Simple pleasures, like spending an afternoon putting together a jigsaw puzzle, are what Ralph and Lola Humphrey of New Franklin, Missouri, enjoy most. They’ve been working side-by-side, sorting out life’s puzzles for more than 50 years.
One of Ralph’s challenges has been intermittent symptoms of a heart problem for nearly 20 years.
“One of the first times I remember feeling off was back in ’99,” he said. “I was in Cape Girardeau for work, and I suddenly felt very weak. When I got home, my doctor referred me to a cardiologist who did a bunch of tests.”
Humphrey learned he had an aortic valve that wasn’t working properly and needed a procedure to replace it. But he put off the decision and rarely said a word about his on-again, off-again symptoms.
“For the most part I felt fine,” Humphrey said. “Every once in a while I would get that funny, weak feeling. But it would go away in a few minutes, and I’d go back to my work and playing golf. I felt good, so I didn’t think I needed to have a procedure.”
Time went by, bringing new challenges, including Lola’s lung surgery in the fall of 2018. Their closest nephew, Larry Humphrey, was helping Lola with her recovery when Ralph’s symptoms suddenly struck again. This time they were worse than before, and Larry was there to see it. Ralph was short of breath, his heart was racing and his arms felt numb and tingly. Larry immediately called 911.
Humphrey spent several days at MU Health Care’s University Hospital with congestive heart failure. Arun Kumar, MD, an interventional cardiologist, told Humphrey he couldn’t wait any longer to have his valve replaced. He scheduled a procedure called transcatheter aortic valve replacement (TAVR).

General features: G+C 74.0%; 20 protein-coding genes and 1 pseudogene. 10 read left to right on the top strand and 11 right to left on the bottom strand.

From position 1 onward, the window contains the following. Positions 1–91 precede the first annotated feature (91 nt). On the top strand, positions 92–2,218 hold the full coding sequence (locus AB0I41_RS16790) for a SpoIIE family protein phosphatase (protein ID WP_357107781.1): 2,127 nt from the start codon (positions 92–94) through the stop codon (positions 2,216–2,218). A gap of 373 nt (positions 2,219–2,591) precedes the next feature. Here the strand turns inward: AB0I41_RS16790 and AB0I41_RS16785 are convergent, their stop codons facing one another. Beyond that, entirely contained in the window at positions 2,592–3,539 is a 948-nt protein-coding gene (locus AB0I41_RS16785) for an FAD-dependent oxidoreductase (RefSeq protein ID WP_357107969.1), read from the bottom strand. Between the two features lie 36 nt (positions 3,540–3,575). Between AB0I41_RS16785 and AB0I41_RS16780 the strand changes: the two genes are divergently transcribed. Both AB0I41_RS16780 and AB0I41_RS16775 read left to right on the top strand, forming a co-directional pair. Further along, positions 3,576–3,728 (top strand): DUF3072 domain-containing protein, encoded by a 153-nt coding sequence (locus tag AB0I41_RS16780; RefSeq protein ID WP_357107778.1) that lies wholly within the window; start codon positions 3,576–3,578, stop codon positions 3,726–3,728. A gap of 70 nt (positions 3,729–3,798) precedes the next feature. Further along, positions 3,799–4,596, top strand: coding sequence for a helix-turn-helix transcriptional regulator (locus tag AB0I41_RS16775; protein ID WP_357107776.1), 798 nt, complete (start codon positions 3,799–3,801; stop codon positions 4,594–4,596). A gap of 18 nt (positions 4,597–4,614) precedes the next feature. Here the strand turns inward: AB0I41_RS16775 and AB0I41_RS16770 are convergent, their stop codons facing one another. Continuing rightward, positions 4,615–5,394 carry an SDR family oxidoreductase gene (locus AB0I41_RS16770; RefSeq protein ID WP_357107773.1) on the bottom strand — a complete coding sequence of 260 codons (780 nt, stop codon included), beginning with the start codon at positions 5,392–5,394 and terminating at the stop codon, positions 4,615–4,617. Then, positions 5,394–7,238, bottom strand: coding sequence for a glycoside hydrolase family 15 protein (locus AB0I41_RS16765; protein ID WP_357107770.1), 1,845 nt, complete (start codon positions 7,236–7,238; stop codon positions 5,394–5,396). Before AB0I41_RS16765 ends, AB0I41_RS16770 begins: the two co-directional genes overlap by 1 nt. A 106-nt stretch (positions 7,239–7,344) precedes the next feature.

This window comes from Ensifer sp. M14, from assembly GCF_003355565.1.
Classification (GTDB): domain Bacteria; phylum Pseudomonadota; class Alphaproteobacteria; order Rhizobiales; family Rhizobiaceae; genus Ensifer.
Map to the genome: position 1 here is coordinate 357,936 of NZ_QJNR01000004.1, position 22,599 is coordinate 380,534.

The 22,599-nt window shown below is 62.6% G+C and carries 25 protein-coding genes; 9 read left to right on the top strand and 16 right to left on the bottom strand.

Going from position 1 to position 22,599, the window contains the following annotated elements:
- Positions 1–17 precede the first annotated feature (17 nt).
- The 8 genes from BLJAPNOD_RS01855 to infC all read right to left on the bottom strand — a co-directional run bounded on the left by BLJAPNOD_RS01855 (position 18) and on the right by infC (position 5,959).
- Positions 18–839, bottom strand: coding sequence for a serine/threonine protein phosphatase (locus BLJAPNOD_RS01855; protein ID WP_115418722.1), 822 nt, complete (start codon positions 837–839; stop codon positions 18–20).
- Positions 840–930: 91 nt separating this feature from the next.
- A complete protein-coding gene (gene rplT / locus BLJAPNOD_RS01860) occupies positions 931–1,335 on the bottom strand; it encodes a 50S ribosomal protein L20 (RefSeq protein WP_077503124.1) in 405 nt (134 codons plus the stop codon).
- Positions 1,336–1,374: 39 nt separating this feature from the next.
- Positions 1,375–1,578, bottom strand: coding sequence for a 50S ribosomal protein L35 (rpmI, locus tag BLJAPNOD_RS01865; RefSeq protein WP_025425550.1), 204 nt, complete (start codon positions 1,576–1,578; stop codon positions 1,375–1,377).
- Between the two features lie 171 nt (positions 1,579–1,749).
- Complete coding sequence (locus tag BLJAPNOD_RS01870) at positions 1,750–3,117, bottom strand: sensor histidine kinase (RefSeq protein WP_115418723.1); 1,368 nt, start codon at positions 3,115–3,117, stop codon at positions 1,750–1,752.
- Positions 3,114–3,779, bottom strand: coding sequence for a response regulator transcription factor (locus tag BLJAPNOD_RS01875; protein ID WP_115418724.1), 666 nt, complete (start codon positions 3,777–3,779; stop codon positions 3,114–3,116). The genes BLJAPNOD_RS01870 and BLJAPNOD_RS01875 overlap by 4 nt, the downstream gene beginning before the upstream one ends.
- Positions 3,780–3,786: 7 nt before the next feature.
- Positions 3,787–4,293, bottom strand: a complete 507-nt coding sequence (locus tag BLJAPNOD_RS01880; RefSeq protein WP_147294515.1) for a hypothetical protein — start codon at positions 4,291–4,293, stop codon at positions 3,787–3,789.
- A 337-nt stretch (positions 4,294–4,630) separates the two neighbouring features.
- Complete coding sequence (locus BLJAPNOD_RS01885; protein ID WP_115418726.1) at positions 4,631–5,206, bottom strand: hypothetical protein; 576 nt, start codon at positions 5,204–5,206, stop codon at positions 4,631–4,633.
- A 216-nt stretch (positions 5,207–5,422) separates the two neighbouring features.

“When a patient needs a TAVR, it may take several weeks to perform the necessary tests and prepare to customize the surgery for each individual patient,” Kumar said. “In Ralph’s case, we did all the necessary planning, we just expedited it so he could have the procedure as soon as possible.”
TAVR is a catheter-based procedure that is perfect for older patients who are not good candidates for open-heart surgery. A cardiologist and cardiac surgeon combine their skills to thread a catheter tipped with a collapsible replacement valve to the patient’s heart to replace the faulty valve. The most common route used to reach the heart is the femoral artery in the groin. But for some patients, such as Humphrey, that isn’t the best choice.
“There are many ways we customize TAVR procedures for each of our patients,” Kumar said. “We have both FDA-approved brands of TAVR valve devices available. Each brand has four different valve sizes to choose from, based on the size of the valve we are replacing. We also have the ability to choose from among several different arteries to reach our patient’s heart. We assess all of our options and always choose the route that will be the easiest and most direct.”
In Humphrey’s case, Kumar and Xingyi Que, MD, a cardiothoracic surgeon at MU Health Care, decided to use the carotid artery. That meant they would thread the catheter through Humphrey’s neck instead of his groin. This novel approach allowed MU Health Care’s TAVR team to most easily replace the heart valve. Humphrey headed back home in just a few days.
“Ralph did remarkably well,” Kumar said. “He was looking good, feeling good and was even up moving around the very next day.”
Humphrey said he was sore for about a week after the surgery. The only drawback of the unique TAVR approach? He had to shave his goatee and mustache. Lola said she was happy to see them go. Best of all, his health was back on track.
“I feel great,” he said. “I haven’t had those symptoms come back once since my surgery. I’m ready to get out there and play golf.”
Now that his heart problem is fixed, he can look forward to spending many more years with Lola, solving puzzles wherever they find them.